New Bush Viper Species Discovered In Tanzania

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New Bush Viper Species Discovered In Tanzania

Scientists start captive breeding program to discourage wild specimen collection of Atheris matildae.

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A new species of bush viper was discovered last year in Tanzania by the Wildlife Conservation Society and the Museo delle Scienze of Trento, according to the WCS website, atherismatildae.org, which is devoted to providing information on this new species. The venomous snake, called Matilda’s horned viper (Atheris matildae) is similar to the Usambara bush viper (Atheris ceratophora) but is larger and has different scalation properties. It is apparently relegated to the southwest of Tanzania's montane forest area. The exact location is secret. It feeds on forest frogs, lizards, and small rodents, Tim Davenport, director of the WCS in Tanzania and a member of the three-person group that discovered the snake told ReptileChannel. He also said that the snake's venom has not yet been investigated.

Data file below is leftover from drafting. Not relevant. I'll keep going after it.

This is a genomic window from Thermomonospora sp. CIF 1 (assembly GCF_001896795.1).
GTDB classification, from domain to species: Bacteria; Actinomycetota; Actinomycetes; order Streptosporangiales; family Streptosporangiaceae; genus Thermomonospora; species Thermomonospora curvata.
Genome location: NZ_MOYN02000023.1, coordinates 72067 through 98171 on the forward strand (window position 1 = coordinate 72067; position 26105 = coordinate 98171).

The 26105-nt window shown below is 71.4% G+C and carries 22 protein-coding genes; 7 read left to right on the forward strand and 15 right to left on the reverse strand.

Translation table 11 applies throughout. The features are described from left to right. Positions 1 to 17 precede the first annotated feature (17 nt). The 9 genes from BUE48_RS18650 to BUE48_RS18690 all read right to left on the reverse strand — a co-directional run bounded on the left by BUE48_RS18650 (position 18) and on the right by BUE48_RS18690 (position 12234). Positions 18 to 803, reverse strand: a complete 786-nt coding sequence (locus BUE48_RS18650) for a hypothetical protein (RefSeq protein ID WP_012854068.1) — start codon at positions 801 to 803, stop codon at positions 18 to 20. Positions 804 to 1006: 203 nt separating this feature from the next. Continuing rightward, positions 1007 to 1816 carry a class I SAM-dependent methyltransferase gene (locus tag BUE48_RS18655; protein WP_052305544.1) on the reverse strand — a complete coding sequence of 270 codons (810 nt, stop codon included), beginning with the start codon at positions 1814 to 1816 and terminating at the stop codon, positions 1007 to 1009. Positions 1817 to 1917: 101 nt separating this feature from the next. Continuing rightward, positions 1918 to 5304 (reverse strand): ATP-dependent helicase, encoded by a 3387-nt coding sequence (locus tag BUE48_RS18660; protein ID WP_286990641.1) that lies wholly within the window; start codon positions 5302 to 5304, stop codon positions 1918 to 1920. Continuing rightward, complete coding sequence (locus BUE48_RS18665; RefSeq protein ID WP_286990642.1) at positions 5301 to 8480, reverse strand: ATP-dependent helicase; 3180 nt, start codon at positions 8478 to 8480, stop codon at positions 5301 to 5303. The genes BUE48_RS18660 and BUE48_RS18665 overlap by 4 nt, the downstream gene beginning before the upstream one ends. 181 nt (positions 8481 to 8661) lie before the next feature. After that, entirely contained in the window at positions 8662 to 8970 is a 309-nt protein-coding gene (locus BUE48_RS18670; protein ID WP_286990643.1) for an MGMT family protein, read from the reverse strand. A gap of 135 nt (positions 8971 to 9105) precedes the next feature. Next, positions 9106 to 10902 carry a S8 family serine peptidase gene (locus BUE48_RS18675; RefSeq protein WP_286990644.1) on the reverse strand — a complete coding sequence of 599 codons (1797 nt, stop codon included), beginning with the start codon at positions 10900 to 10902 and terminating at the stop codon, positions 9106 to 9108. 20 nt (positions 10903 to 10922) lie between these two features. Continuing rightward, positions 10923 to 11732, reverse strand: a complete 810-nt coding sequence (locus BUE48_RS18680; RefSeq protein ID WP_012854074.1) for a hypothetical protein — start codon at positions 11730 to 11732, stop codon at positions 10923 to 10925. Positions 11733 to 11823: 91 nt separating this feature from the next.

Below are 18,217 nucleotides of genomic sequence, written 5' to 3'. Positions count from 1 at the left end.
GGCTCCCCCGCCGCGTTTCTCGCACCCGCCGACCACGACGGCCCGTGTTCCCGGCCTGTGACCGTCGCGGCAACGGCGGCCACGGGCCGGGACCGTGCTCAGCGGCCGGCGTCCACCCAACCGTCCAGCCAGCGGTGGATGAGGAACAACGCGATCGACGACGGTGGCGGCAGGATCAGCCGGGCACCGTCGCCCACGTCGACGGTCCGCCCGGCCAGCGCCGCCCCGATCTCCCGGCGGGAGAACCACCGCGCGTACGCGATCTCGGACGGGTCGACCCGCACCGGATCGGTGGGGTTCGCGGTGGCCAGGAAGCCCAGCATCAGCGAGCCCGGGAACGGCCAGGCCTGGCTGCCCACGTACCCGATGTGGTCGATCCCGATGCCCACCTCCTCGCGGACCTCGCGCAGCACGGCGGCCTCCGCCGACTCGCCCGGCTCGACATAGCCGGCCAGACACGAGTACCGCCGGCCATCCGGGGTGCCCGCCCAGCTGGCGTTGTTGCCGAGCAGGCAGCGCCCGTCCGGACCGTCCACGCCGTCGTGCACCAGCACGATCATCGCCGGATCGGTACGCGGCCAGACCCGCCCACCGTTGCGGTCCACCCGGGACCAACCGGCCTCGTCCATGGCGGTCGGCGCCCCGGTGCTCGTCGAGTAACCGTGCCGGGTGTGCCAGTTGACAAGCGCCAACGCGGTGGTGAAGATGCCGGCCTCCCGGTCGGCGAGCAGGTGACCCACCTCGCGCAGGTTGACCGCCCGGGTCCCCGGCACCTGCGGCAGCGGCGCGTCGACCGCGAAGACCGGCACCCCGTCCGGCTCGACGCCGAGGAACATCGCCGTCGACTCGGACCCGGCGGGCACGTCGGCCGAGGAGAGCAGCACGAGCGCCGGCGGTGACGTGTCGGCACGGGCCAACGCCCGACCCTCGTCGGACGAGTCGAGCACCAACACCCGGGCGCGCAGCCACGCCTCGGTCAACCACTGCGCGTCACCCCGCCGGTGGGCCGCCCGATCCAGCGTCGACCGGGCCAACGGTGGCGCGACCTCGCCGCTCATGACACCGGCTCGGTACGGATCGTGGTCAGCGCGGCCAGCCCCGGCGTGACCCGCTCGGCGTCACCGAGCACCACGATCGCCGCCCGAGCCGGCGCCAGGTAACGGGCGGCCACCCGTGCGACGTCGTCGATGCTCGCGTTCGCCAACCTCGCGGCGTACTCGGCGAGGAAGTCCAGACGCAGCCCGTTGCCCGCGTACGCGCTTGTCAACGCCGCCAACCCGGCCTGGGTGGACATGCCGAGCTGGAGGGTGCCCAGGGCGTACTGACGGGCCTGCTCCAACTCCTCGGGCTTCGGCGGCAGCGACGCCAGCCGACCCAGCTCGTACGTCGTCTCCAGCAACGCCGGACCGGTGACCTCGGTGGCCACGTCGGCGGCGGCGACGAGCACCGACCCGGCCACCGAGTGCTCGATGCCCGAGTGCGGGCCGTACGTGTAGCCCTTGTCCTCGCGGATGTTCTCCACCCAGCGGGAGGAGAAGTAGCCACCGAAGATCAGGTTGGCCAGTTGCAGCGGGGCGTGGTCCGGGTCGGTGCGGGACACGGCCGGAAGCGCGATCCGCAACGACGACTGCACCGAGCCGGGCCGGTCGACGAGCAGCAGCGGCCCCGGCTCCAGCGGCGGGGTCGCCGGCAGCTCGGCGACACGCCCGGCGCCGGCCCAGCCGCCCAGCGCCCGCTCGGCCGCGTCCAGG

Matilda bush viper


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Tim Davenport / WCS

The Matilda hornded viper of Tanzania

The WCS has also started a captive breeding program in Tanzania with 12 snakes in an effort to ensure the reptile's survival in the wild. The program will provide for free the first few dozen offspring from the program to seed the market with captive bred specimens of the new species in an effort to discourage collection of wild caught vipers. The scientists are hoping that this will also raise awareness and build support for a community-based forest conservation program that will ensure the species as well as its environment can thrive in its natural state.